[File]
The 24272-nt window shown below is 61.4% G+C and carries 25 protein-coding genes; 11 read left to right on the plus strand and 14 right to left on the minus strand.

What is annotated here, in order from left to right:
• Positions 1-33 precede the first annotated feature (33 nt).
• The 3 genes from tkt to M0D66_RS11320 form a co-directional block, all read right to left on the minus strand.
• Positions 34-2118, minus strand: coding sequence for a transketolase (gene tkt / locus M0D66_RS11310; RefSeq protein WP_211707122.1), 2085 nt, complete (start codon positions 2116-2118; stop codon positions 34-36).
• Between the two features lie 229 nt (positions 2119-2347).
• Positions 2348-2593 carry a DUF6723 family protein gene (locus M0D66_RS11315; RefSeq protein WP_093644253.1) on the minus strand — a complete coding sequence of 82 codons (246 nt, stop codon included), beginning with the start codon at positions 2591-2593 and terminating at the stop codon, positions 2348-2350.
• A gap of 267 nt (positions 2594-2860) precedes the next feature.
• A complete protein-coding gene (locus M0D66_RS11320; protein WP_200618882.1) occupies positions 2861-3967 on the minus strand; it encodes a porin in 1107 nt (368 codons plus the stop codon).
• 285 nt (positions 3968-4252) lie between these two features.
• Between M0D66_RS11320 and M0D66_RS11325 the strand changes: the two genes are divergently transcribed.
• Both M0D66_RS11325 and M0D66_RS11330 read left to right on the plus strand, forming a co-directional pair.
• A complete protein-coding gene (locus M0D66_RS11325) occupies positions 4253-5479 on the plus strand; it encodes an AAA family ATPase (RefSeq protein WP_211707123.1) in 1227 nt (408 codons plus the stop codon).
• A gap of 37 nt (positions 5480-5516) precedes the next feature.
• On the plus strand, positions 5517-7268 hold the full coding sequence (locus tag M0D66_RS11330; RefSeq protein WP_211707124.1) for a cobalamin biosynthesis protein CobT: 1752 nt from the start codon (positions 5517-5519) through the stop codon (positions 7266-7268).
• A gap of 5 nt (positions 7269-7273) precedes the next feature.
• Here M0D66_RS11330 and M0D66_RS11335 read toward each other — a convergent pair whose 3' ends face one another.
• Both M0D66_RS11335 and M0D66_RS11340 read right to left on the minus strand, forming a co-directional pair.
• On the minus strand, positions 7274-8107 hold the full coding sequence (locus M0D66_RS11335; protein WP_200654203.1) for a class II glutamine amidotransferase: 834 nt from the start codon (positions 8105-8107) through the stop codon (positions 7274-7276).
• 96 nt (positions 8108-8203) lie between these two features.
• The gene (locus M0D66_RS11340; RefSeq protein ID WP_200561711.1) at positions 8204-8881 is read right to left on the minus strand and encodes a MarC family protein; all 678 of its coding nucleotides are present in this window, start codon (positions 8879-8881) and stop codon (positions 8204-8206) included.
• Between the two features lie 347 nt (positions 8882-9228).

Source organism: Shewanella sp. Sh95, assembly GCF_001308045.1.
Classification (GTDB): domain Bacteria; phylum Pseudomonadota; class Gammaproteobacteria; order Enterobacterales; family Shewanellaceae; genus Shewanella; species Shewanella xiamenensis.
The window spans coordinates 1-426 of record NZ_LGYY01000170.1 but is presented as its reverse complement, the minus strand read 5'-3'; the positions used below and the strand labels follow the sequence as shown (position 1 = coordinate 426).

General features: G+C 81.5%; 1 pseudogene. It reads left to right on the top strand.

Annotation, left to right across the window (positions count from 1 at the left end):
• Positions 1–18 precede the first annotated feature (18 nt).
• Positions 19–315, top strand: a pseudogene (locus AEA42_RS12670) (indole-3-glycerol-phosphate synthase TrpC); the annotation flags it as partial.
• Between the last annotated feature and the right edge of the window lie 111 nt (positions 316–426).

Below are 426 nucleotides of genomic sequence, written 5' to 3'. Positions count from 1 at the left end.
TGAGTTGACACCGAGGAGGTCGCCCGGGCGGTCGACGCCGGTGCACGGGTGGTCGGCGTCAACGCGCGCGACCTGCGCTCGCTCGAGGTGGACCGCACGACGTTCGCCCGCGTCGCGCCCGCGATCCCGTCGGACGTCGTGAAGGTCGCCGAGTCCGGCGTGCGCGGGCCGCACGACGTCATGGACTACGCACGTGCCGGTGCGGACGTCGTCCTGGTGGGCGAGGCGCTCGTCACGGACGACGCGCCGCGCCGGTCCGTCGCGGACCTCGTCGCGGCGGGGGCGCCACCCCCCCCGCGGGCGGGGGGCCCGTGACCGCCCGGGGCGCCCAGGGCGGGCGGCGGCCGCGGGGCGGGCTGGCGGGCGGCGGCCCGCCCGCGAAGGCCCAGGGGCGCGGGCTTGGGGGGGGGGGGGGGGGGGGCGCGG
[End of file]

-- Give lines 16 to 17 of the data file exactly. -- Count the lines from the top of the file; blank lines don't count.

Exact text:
• A gap of 5 nt (positions 7269-7273) precedes the next feature.
• Here M0D66_RS11330 and M0D66_RS11335 read toward each other — a convergent pair whose 3' ends face one another.